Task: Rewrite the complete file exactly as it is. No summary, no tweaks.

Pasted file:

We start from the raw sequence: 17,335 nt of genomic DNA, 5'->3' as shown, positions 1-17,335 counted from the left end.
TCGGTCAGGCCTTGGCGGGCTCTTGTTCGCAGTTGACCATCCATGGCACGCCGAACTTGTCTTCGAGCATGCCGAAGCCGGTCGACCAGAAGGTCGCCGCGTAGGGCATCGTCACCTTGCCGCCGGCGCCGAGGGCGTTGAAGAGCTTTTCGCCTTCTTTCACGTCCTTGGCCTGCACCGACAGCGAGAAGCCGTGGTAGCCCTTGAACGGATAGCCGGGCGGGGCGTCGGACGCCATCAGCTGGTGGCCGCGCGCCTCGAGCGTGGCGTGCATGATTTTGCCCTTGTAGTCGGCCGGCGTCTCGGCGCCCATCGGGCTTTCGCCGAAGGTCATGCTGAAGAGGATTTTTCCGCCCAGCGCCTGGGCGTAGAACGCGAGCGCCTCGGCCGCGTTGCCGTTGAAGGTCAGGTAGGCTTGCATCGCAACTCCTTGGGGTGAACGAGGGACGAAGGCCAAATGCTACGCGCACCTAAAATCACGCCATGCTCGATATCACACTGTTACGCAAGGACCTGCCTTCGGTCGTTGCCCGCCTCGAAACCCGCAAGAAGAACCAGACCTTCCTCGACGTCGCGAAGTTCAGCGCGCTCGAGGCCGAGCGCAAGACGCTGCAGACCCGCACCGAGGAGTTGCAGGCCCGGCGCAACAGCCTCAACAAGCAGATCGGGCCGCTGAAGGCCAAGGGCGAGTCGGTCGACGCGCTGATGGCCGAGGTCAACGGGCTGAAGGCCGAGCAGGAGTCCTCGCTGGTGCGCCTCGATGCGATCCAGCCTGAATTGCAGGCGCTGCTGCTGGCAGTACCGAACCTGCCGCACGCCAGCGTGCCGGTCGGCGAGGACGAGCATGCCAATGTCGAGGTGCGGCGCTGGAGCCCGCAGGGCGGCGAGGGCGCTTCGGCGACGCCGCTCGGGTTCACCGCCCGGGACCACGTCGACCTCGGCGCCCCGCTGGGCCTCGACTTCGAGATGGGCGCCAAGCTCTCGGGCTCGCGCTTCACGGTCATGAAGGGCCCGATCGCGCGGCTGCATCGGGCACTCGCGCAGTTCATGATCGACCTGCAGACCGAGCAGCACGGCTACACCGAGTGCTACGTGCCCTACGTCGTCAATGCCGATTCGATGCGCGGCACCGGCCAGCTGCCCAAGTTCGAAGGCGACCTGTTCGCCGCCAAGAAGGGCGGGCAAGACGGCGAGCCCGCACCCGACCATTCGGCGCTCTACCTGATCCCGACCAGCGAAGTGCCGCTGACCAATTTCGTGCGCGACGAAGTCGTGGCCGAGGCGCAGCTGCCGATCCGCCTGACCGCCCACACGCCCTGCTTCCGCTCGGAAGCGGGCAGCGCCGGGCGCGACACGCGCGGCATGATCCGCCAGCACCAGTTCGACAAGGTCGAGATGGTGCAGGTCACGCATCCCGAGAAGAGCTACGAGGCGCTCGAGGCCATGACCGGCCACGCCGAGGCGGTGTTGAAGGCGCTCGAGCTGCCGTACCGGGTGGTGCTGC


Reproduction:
We start from the raw sequence: 17,335 nt of genomic DNA, 5'->3' as shown, positions 1-17,335 counted from the left end.
TCGGTCAGGCCTTGGCGGGCTCTTGTTCGCAGTTGACCATCCATGGCACGCCGAACTTGTCTTCGAGCATGCCGAAGCCGGTCGACCAGAAGGTCGCCGCGTAGGGCATCGTCACCTTGCCGCCGGCGCCGAGGGCGTTGAAGAGCTTTTCGCCTTCTTTCACGTCCTTGGCCTGCACCGACAGCGAGAAGCCGTGGTAGCCCTTGAACGGATAGCCGGGCGGGGCGTCGGACGCCATCAGCTGGTGGCCGCGCGCCTCGAGCGTGGCGTGCATGATTTTGCCCTTGTAGTCGGCCGGCGTCTCGGCGCCCATCGGGCTTTCGCCGAAGGTCATGCTGAAGAGGATTTTTCCGCCCAGCGCCTGGGCGTAGAACGCGAGCGCCTCGGCCGCGTTGCCGTTGAAGGTCAGGTAGGCTTGCATCGCAACTCCTTGGGGTGAACGAGGGACGAAGGCCAAATGCTACGCGCACCTAAAATCACGCCATGCTCGATATCACACTGTTACGCAAGGACCTGCCTTCGGTCGTTGCCCGCCTCGAAACCCGCAAGAAGAACCAGACCTTCCTCGACGTCGCGAAGTTCAGCGCGCTCGAGGCCGAGCGCAAGACGCTGCAGACCCGCACCGAGGAGTTGCAGGCCCGGCGCAACAGCCTCAACAAGCAGATCGGGCCGCTGAAGGCCAAGGGCGAGTCGGTCGACGCGCTGATGGCCGAGGTCAACGGGCTGAAGGCCGAGCAGGAGTCCTCGCTGGTGCGCCTCGATGCGATCCAGCCTGAATTGCAGGCGCTGCTGCTGGCAGTACCGAACCTGCCGCACGCCAGCGTGCCGGTCGGCGAGGACGAGCATGCCAATGTCGAGGTGCGGCGCTGGAGCCCGCAGGGCGGCGAGGGCGCTTCGGCGACGCCGCTCGGGTTCACCGCCCGGGACCACGTCGACCTCGGCGCCCCGCTGGGCCTCGACTTCGAGATGGGCGCCAAGCTCTCGGGCTCGCGCTTCACGGTCATGAAGGGCCCGATCGCGCGGCTGCATCGGGCACTCGCGCAGTTCATGATCGACCTGCAGACCGAGCAGCACGGCTACACCGAGTGCTACGTGCCCTACGTCGTCAATGCCGATTCGATGCGCGGCACCGGCCAGCTGCCCAAGTTCGAAGGCGACCTGTTCGCCGCCAAGAAGGGCGGGCAAGACGGCGAGCCCGCACCCGACCATTCGGCGCTCTACCTGATCCCGACCAGCGAAGTGCCGCTGACCAATTTCGTGCGCGACGAAGTCGTGGCCGAGGCGCAGCTGCCGATCCGCCTGACCGCCCACACGCCCTGCTTCCGCTCGGAAGCGGGCAGCGCCGGGCGCGACACGCGCGGCATGATCCGCCAGCACCAGTTCGACAAGGTCGAGATGGTGCAGGTCACGCATCCCGAGAAGAGCTACGAGGCGCTCGAGGCCATGACCGGCCACGCCGAGGCGGTGTTGAAGGCGCTCGAGCTGCCGTACCGGGTGGTGCTGC